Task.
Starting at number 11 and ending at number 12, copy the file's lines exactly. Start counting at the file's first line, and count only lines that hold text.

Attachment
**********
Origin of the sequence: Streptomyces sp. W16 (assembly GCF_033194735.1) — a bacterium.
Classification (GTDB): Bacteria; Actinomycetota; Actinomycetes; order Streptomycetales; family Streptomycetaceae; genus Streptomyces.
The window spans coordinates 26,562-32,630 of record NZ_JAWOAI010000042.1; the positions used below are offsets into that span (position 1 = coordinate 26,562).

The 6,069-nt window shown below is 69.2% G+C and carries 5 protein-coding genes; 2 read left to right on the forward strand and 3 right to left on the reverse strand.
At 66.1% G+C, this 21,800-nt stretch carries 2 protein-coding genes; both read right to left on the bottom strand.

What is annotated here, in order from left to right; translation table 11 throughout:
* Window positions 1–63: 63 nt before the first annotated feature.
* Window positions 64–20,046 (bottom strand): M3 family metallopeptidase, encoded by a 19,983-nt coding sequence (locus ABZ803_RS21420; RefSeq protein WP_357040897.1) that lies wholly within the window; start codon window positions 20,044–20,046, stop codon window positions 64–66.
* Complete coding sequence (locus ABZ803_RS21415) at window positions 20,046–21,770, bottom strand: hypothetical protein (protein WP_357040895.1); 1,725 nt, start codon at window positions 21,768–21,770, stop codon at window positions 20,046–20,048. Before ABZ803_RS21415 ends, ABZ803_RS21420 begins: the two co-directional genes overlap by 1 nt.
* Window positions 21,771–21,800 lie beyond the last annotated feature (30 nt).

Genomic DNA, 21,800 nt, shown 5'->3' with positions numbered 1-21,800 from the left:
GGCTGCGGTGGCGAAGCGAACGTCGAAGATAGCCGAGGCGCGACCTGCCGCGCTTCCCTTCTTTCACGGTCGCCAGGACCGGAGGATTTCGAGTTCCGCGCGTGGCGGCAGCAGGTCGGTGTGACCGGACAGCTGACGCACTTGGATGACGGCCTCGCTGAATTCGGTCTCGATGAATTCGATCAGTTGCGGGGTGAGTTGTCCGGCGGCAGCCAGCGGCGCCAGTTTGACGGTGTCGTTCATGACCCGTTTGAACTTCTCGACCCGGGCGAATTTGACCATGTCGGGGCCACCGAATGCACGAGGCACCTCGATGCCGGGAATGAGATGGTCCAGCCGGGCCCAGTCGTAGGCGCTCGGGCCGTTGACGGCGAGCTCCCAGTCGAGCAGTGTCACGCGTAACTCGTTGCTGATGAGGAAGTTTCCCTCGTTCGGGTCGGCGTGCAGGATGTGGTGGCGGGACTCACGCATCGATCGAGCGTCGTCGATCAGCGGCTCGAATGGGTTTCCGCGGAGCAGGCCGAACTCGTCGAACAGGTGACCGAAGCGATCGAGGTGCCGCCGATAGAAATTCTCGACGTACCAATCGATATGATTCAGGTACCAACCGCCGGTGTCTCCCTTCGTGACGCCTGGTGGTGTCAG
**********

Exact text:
Genomic DNA, 21,800 nt, shown 5'->3' with positions numbered 1-21,800 from the left:
GGCTGCGGTGGCGAAGCGAACGTCGAAGATAGCCGAGGCGCGACCTGCCGCGCTTCCCTTCTTTCACGGTCGCCAGGACCGGAGGATTTCGAGTTCCGCGCGTGGCGGCAGCAGGTCGGTGTGACCGGACAGCTGACGCACTTGGATGACGGCCTCGCTGAATTCGGTCTCGATGAATTCGATCAGTTGCGGGGTGAGTTGTCCGGCGGCAGCCAGCGGCGCCAGTTTGACGGTGTCGTTCATGACCCGTTTGAACTTCTCGACCCGGGCGAATTTGACCATGTCGGGGCCACCGAATGCACGAGGCACCTCGATGCCGGGAATGAGATGGTCCAGCCGGGCCCAGTCGTAGGCGCTCGGGCCGTTGACGGCGAGCTCCCAGTCGAGCAGTGTCACGCGTAACTCGTTGCTGATGAGGAAGTTTCCCTCGTTCGGGTCGGCGTGCAGGATGTGGTGGCGGGACTCACGCATCGATCGAGCGTCGTCGATCAGCGGCTCGAATGGGTTTCCGCGGAGCAGGCCGAACTCGTCGAACAGGTGACCGAAGCGATCGAGGTGCCGCCGATAGAAATTCTCGACGTACCAATCGATATGATTCAGGTACCAACCGCCGGTGTCTCCCTTCGTGACGCCTGGTGGTGTCAG